The message I am getting from talks with some of the European telcos is that many of them who began to implement FttN solutions a decade or so ago now see that a profitable business model for a full FttH network is within reach. The uptake of higher-speed packages is steadily increasing. In general terms, where they still operate ADSL and HFC networks they will move straight to FttH – FttN is no longer on the agenda.
While FttN and HFC are still performing well they can see the need for upgrading – perhaps in 3-5 years’ time, but most certainly within 10 years. This also fits in with their investment models. Most of the FttN models were based on a 15-20 year investment plan and a return on their FttN investments can be reached within this timeframe.
What does this mean for Australia? Obviously we are running quite a few years behind the European and American FttN cycles and it is unlikely that we will be able to catch up with them in the next 10 years, because we don’t even have our initial FttN networks in place. Their European, American and several Asian counterparts will be well and truly underway with their full fibre networks by the time Australia has completed its FttN rollout.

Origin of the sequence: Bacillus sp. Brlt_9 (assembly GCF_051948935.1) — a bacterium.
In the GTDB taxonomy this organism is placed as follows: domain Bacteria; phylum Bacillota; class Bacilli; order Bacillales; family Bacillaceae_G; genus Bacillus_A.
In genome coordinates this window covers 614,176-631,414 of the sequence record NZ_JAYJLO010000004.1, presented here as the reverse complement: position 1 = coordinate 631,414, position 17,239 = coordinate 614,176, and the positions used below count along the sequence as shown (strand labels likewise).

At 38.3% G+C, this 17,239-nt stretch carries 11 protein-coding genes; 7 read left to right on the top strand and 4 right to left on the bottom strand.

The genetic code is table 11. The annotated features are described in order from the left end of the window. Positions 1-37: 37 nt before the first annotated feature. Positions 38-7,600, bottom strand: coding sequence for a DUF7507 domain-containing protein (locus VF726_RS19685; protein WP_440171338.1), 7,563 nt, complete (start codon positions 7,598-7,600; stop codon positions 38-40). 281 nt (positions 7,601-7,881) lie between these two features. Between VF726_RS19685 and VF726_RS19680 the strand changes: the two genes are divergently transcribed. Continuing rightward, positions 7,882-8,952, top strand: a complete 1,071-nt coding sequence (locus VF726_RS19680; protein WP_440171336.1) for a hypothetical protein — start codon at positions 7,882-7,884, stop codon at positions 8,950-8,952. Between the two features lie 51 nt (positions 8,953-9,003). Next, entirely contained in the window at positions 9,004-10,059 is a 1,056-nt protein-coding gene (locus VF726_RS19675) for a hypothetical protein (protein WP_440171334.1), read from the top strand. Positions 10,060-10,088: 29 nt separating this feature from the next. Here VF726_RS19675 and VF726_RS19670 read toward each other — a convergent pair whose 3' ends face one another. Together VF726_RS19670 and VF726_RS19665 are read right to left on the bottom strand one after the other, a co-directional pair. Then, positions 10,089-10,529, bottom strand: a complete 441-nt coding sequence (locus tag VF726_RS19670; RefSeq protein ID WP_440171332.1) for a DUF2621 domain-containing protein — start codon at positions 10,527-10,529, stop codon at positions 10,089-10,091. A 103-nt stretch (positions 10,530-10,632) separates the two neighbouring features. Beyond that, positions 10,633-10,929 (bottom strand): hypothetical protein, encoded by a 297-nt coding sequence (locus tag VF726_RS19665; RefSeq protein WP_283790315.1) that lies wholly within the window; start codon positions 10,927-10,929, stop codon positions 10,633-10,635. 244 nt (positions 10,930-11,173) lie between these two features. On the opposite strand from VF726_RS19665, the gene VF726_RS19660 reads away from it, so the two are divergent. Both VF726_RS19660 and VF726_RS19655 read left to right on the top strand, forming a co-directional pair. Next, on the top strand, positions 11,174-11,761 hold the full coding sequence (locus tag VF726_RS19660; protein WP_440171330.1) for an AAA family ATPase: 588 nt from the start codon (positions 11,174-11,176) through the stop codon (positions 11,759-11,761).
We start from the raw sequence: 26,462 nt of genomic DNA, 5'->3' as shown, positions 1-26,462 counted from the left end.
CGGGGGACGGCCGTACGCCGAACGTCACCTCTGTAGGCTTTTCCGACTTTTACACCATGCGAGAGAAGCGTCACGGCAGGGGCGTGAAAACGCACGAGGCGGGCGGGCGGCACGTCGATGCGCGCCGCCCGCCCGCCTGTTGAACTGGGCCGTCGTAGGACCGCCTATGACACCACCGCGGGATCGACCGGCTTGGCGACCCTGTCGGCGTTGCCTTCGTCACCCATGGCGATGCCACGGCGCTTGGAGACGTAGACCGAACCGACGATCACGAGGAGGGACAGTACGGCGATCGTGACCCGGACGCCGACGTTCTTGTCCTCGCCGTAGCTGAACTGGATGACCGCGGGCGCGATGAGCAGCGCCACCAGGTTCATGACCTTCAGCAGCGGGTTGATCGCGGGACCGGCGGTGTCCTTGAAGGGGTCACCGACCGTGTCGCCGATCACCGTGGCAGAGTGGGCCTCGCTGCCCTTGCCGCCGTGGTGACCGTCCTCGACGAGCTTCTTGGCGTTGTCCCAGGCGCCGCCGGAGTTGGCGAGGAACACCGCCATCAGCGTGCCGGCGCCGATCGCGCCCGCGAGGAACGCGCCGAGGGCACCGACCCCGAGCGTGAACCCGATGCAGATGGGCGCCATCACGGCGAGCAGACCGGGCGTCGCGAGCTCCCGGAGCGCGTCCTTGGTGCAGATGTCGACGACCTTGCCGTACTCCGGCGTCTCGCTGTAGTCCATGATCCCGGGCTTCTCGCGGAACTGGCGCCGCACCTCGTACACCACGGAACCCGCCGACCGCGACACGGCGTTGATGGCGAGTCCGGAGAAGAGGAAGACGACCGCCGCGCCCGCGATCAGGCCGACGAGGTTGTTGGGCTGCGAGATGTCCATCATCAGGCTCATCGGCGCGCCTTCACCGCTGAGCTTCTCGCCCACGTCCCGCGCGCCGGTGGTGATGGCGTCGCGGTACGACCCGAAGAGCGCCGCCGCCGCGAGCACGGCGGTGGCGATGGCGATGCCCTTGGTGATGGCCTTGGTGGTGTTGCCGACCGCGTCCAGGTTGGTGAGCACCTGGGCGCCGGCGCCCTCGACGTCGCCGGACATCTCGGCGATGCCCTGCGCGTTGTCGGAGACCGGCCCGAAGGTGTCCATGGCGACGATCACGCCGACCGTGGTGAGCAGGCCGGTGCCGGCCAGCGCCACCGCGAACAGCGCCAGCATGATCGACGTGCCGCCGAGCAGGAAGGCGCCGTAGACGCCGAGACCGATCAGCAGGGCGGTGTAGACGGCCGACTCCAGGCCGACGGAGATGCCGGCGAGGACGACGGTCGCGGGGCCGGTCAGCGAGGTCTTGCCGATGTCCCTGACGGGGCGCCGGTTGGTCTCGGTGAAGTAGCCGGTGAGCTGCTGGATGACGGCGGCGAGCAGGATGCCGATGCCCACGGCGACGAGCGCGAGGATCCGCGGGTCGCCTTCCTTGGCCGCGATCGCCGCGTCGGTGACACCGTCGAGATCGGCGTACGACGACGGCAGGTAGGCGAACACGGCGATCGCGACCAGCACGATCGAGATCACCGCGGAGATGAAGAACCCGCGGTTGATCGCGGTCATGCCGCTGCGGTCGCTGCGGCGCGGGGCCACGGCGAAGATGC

However, this also brings me back to earlier comments made during the FttN vs FttH debate. A key point here was that if we are determined to roll out FttN we need to have a plan in place that will bring us to the next phase of full fibre deployment.
Based on the overseas comments it is now clear that it is economically viable (ie, profitable) to move from FttN to FttH. An issue here could be that the Australian government has a monopoly on the NBN and so market pressures to upgrade to FttH might not exist, or might be hampered in our country.
So with the reality of the MtM network for Australia we will now have to concentrate on how to best migrate from FttN to FttH; but once again, because this is a government monopoly, such a migration will not simply be driven by market forces.